Wednesday, October 7, 2015

Movie with Abe: Freeheld

Directed by Peter Sollett
Released October 2, 2015

Stories of overcoming adversity are common in filmmaking, and are usually told in two parts. The exposition is crucial since it must introduce characters and make them compelling in their own right before presenting specific obstacles that they must face. “Freeheld” begins by showing New Jersey police detective Laurel Hester (Julianne Moore) thriving in her work despite being surrounded by men, earning some needed relaxation in private with her much younger girlfriend Stacie (Ellen Page). Only when Laurel becomes sick and learns that her benefits will not go to her domestic partner does her public life merge with her private one, and a battle for justice and equality begins.

“Freeheld,” which is based on an Oscar-winning documentary short of the same name from 2007, succeeds in establishing Laurel as a dedicated, hard-working cop whose social life was limited mostly to a friendly relationship with her longtime partner Dane Wells (Michael Shannon). When she meets the less outwardly feminine Stacie at a volleyball game, Laurel begins to truly show her happiness while keeping her love life a secret from everyone. Laurel frequently acknowledges the extensive age difference – the two were actually nineteen years apart while the actresses are twenty-seven years apart – and it’s clear that their romance is genuine even though it rarely sees the light of day.

“Freeheld” experiences a distinct shift in tone when Laurel is diagnosed with advanced-stage cancer and her prospects are grim. While Dane rushes to her side to help her in the fight to award Stacie her pension, the freeholders’ association and other locals turn a blind eye to her cause. Steven Goldstein (Steve Carell), the founder of Garden State Equality, quickly latches on to Laurel and tries to utilize her specific fight as a larger case for the legalization of gay marriage. While this story represents an important benchmark in the progress of equality across the United States, this is ultimately an individual tale of people who want only to have what they built together remain after one of them is no longer alive thrust into the public sphere because of what they want means.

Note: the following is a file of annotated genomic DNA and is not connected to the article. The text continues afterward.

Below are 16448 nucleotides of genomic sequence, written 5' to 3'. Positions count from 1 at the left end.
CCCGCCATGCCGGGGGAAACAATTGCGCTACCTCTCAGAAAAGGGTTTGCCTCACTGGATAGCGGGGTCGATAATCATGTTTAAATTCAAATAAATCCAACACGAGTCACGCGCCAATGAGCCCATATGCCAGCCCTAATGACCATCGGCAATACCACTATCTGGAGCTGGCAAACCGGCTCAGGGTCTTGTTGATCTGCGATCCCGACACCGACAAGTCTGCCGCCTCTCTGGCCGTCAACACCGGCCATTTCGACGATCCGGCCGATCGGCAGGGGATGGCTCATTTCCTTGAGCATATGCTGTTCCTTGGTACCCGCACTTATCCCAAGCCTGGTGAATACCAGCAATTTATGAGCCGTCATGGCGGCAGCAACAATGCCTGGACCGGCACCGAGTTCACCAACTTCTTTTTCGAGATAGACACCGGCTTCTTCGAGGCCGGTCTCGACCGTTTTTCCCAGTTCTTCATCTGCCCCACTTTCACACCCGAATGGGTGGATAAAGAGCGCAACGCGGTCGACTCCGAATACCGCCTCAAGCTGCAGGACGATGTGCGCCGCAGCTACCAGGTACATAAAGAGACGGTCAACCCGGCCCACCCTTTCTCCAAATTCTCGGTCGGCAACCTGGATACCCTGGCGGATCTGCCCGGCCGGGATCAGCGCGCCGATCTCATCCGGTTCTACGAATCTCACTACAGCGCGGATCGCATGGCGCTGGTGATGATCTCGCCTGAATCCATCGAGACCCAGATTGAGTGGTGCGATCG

Moore won an Oscar last year for playing a woman diagnosed with early on-set Alzheimer’s in “Still Alice,” and she is no stranger to portraying strong-willed women forced to deal with unexpected hardship and physical decline. Page, who has come a long way from playing the spunky pregnant title teenager in “Juno,” plays well opposite Moore, and the two anchor the film’s dramatic core with help from Shannon as Laurel’s other loyal partner and Josh Charles as a freeholder with more sympathetic views, with some great comic support from an enthusiastic Carell. The film has its truly emotional and stirring moments, augmenting an already touching true story. Director Peter Sollett, whose previous feature films are “Nick and Norah’s Infinite Playlist” and “Raising Victor Vargas,” helms an affirming and memorable ode to two real people, their journey together, and the implications and aftereffects of that journey.


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